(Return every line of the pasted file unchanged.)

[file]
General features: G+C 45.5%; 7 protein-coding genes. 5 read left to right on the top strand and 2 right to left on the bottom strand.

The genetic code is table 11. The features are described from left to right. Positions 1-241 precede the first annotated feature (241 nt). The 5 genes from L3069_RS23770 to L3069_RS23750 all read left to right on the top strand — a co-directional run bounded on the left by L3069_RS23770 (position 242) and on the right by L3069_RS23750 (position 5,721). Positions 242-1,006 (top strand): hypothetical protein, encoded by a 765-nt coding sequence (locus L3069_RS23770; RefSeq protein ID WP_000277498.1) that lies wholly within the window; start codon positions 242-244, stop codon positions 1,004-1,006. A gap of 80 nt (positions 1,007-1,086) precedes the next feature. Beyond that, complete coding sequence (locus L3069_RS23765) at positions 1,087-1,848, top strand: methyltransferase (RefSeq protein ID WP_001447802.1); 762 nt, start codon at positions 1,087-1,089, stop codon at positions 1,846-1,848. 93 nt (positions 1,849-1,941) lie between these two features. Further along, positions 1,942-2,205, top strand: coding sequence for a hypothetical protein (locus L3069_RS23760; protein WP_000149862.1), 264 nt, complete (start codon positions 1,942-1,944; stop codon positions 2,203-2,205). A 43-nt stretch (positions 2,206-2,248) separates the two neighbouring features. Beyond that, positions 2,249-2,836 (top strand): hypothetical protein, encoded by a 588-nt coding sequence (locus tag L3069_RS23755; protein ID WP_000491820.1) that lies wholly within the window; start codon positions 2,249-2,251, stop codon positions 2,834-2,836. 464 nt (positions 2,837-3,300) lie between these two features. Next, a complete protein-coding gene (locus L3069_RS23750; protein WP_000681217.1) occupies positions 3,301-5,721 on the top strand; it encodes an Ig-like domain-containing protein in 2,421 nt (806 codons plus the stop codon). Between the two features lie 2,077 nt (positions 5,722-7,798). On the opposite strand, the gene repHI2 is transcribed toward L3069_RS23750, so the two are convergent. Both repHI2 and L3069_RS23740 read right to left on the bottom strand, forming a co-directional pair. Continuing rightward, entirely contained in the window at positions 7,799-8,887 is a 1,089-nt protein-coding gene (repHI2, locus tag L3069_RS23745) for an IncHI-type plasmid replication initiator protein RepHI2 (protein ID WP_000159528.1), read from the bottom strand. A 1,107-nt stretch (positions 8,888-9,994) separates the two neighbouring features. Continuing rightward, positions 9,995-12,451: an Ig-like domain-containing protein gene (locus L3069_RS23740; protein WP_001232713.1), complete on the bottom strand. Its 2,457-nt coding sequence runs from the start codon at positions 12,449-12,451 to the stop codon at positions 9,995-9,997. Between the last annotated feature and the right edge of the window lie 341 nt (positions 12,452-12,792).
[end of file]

General features: G+C 45.5%; 7 protein-coding genes. 5 read left to right on the top strand and 2 right to left on the bottom strand.

The genetic code is table 11. The features are described from left to right. Positions 1-241 precede the first annotated feature (241 nt). The 5 genes from L3069_RS23770 to L3069_RS23750 all read left to right on the top strand — a co-directional run bounded on the left by L3069_RS23770 (position 242) and on the right by L3069_RS23750 (position 5,721). Positions 242-1,006 (top strand): hypothetical protein, encoded by a 765-nt coding sequence (locus L3069_RS23770; RefSeq protein ID WP_000277498.1) that lies wholly within the window; start codon positions 242-244, stop codon positions 1,004-1,006. A gap of 80 nt (positions 1,007-1,086) precedes the next feature. Beyond that, complete coding sequence (locus L3069_RS23765) at positions 1,087-1,848, top strand: methyltransferase (RefSeq protein ID WP_001447802.1); 762 nt, start codon at positions 1,087-1,089, stop codon at positions 1,846-1,848. 93 nt (positions 1,849-1,941) lie between these two features. Further along, positions 1,942-2,205, top strand: coding sequence for a hypothetical protein (locus L3069_RS23760; protein WP_000149862.1), 264 nt, complete (start codon positions 1,942-1,944; stop codon positions 2,203-2,205). A 43-nt stretch (positions 2,206-2,248) separates the two neighbouring features. Beyond that, positions 2,249-2,836 (top strand): hypothetical protein, encoded by a 588-nt coding sequence (locus tag L3069_RS23755; protein ID WP_000491820.1) that lies wholly within the window; start codon positions 2,249-2,251, stop codon positions 2,834-2,836. 464 nt (positions 2,837-3,300) lie between these two features. Next, a complete protein-coding gene (locus L3069_RS23750; protein WP_000681217.1) occupies positions 3,301-5,721 on the top strand; it encodes an Ig-like domain-containing protein in 2,421 nt (806 codons plus the stop codon). Between the two features lie 2,077 nt (positions 5,722-7,798). On the opposite strand, the gene repHI2 is transcribed toward L3069_RS23750, so the two are convergent. Both repHI2 and L3069_RS23740 read right to left on the bottom strand, forming a co-directional pair. Continuing rightward, entirely contained in the window at positions 7,799-8,887 is a 1,089-nt protein-coding gene (repHI2, locus tag L3069_RS23745) for an IncHI-type plasmid replication initiator protein RepHI2 (protein ID WP_000159528.1), read from the bottom strand. A 1,107-nt stretch (positions 8,888-9,994) separates the two neighbouring features. Continuing rightward, positions 9,995-12,451: an Ig-like domain-containing protein gene (locus L3069_RS23740; protein WP_001232713.1), complete on the bottom strand. Its 2,457-nt coding sequence runs from the start codon at positions 12,449-12,451 to the stop codon at positions 9,995-9,997. Between the last annotated feature and the right edge of the window lie 341 nt (positions 12,452-12,792).